NYC’s other primary mode of public transportation is the New York City Bus. Also operated by the Metropolitan Transportation Authority (MTA), moving between the subway and the surface bus fleet is relatively seamless. An MTA MetroCard will get you access to both services. Some bus lines also feature contactless payment options. Navigating New York City by bus can be quite rewarding and an inexpensive way to see different parts of the city. Learning exactly where to go and which bus to take is arguably a bit more challenging than learning how to master the subway; however, modern navigation apps much as Google Maps or Apple Maps do a decent job incorporating public transportation information into routing directions. Alternatively, you can consult the MTA website and use their interactive trip planner to get detailed instructions on which buses to take in order to reach your desired destination. For visitors to the city, it’s helpful to consider the buses as a compliment to the subway rather than existing as a separate alternative. Sometimes you may need to travel a bit further beyond the nearest subway stop. In these instances, as well as generally on Staten Island where there is no subway network beyond the single-line Staten Island Railway, buses are extremely helpful. Typically, the standard bus fare is also $2.75 with some express bus services charging $6.75 for a single trip.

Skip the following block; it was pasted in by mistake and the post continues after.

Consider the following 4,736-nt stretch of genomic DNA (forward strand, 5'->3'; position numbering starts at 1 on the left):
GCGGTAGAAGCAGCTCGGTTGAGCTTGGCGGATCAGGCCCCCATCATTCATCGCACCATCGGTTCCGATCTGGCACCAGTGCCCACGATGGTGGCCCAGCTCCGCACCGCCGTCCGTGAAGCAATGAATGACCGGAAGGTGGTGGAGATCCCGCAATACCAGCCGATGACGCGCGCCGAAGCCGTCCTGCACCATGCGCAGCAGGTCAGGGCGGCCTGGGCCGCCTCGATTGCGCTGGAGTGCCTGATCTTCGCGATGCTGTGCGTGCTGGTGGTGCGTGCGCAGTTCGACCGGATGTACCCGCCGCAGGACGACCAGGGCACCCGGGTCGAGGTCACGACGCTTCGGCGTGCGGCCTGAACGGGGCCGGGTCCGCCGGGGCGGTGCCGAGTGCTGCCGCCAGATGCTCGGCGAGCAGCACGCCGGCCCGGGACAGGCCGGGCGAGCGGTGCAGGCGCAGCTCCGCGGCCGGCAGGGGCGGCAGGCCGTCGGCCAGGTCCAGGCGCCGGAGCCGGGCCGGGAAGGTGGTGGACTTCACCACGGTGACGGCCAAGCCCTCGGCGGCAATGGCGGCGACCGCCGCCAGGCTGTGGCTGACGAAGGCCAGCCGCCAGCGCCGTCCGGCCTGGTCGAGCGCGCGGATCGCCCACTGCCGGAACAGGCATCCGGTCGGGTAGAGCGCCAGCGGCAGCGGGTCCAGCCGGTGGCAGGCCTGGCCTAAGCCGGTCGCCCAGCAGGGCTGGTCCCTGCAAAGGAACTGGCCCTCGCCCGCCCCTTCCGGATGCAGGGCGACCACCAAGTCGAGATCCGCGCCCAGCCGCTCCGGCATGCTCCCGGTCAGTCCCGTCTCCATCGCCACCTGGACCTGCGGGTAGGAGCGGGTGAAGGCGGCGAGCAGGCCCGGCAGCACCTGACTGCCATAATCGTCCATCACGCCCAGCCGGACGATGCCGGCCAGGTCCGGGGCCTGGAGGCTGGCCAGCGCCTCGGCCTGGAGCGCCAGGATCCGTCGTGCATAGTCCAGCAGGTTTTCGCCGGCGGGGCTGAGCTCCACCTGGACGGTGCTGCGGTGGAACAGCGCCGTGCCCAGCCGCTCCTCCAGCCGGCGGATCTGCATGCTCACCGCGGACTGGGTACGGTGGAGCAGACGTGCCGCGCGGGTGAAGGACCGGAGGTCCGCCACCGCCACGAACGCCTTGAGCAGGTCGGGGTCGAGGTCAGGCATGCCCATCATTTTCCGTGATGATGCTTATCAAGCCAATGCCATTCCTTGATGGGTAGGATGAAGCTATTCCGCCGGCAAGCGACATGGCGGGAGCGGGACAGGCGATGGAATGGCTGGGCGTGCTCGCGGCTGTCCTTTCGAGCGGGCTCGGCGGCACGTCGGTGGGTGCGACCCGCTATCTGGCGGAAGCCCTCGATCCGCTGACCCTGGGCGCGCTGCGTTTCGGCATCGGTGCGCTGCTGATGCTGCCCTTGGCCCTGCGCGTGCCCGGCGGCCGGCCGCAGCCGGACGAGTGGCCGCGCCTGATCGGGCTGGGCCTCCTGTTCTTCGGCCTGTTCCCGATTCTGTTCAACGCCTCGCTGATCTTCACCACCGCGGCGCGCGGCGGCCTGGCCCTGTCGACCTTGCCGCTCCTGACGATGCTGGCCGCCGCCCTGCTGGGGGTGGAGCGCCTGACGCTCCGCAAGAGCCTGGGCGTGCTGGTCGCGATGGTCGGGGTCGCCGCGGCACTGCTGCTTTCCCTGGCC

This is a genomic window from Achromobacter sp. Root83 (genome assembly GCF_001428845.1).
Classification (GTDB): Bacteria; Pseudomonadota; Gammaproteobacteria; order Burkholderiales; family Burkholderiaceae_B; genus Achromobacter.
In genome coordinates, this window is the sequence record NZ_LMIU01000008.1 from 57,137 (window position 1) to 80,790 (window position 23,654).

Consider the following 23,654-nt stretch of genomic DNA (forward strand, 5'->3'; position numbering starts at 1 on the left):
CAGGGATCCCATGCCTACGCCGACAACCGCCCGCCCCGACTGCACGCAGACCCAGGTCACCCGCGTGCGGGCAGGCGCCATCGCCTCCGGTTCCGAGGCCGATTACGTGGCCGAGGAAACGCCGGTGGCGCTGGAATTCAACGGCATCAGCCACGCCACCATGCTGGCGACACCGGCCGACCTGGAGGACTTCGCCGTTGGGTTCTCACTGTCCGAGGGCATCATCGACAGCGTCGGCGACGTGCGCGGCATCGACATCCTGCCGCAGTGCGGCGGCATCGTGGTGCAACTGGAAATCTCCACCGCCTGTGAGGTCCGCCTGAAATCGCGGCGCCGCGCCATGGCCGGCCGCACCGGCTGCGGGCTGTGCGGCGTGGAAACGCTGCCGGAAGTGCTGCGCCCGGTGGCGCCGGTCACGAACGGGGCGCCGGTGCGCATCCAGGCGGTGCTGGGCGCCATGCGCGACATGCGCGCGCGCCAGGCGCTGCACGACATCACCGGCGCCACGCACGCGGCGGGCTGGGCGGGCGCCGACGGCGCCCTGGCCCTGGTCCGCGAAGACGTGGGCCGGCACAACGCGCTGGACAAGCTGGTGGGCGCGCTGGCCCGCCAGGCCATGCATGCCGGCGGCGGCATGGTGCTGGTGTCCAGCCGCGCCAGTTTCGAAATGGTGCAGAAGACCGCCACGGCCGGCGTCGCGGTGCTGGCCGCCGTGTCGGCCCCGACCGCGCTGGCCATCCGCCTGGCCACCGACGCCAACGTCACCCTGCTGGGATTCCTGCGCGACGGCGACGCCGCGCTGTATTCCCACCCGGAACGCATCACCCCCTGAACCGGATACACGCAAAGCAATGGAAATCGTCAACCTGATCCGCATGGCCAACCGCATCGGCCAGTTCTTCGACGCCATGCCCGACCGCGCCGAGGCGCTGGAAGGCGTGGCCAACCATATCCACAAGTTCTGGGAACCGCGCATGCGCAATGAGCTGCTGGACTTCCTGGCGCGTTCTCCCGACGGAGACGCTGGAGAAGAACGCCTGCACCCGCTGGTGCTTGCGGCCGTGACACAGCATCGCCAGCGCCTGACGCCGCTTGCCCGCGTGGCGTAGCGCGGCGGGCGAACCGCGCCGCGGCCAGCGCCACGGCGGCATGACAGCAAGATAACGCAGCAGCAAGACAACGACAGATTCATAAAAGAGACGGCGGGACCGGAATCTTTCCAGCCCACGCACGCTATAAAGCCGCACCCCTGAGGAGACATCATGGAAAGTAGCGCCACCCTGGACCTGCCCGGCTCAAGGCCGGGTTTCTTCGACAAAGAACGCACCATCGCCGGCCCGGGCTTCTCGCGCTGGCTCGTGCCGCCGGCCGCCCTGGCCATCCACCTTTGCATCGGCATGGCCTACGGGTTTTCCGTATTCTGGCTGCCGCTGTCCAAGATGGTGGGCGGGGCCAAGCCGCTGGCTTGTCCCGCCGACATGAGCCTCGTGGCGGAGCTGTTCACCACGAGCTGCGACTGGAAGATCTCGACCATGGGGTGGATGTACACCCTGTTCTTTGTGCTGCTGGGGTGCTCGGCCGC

Roosevelt Island Tram
Located in the East River, Roosevelt Island is a fun little stop that’s officially part of Manhattan. Take the Roosevelt Island Tram, which you can access with your MTA MetroCard. The tram takes you up and over to the island while providing a great sightseeing opportunity including stunning views of the Queensboro Bridge and Manhattan skyline. Take a walk to the island’s southern tip and the Franklin D. Roosevelt Four Freedoms Park from where you’ll have excellent views of the United Nations Headquarters and the famous Pepsi Cola sign. You can also see the now abandoned Smallpox Memorial Hospital. Once you’re done, head north and take the subway back into Manhattan or Queens.
The NYC Ferry is a network of ferry routes that move passengers between 21 separate piers scattered along the waterfronts in the Bronx, Brooklyn, Manhattan, and Queens. NYC Ferry routes are exclusively found along the East River and Upper Bay of New York Harbor. Outside winter months, navigating along the East River is a fantastic way to see the Manhattan skyline while also moving around. Take the East River line and sail under the Brooklyn and Manhattan Bridges as you work your way north from Wall Street Pier 11. This is a great way to see the sights and get some excellent pictures. Plus you can also explore trendy Williamsburg.